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These are the best Colorado ski resorts for beginners to learn their turns

From small resorts to bustling mountain estates, we have a resort for every budding skier and snowboarder

Ah, Colorado. With such a large portion of the Southern Rockies in this state, it’s hardly surprising that so many of the best ski resorts in the US are found here. Although many of these feature among the most advanced and gnarly terrain available to anyone hitting the slopes, there are plenty of Colorado ski resorts that are not just suitable for beginners, but perfect for them.

There’s nothing straightforward about finding yourself a ski resort, unfortunately. Even what seasoned skiers consider to be the best ski resorts in the world don’t work for everyone. Just as each ski resort is different, each skier and snowboarder has unique needs. Would you prefer a quiet mountain to learn on, with only a few other riders? What about a buzzing apres-ski scene so you can hit the bar after your lessons? Or perhaps you’re heading out with a whole crew who all ride at different levels. Whatever you’re looking for, if you want somewhere to learn in Colorado, we’ve got a resort for you.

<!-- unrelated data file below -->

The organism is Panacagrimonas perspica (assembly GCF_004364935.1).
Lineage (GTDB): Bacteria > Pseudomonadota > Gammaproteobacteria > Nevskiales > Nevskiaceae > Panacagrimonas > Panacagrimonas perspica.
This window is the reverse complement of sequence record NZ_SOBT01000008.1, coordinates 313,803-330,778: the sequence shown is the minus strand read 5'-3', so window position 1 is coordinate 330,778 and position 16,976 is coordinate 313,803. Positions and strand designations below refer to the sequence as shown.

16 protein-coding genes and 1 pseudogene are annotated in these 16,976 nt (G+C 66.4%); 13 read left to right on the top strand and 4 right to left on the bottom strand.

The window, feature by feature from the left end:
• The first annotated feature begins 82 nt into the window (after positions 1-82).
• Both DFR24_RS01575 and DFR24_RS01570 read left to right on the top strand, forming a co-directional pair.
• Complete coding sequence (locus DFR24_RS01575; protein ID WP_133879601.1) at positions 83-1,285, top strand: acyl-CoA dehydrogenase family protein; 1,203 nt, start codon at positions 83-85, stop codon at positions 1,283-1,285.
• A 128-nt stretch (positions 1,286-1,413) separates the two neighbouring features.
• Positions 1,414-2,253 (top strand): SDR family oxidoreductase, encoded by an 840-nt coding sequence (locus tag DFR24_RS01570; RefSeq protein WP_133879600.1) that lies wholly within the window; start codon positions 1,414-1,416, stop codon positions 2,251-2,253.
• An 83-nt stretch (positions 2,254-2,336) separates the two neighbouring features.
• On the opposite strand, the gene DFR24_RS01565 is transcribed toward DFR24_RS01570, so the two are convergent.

Skiiers shred slopes at Beaver Ski Resort
Washington Post

Beaver Creek

Beaver Creek Ski resort is a beginner’s paradise. Just a little under half of the resort’s 2,000 skiable acres, consisting of 59 runs, is beginner terrain. These runs vary between wide-open groomers of near-perfect corduroy to mellow glades for those first powder turns. This includes the new McCoy Park, a 250-acre area designed just for beginners to explore.

Often in resorts with so much terrain, beginners are restricted to a selection of short runs and are often tucked away where they won’t pester the experienced skiers — at least, that’s what it can feel like. At Beaver Creek, there are green and blue trails coming all the way down from the top of the mountain, so you can get the views and explore without being back at a lift every few minutes.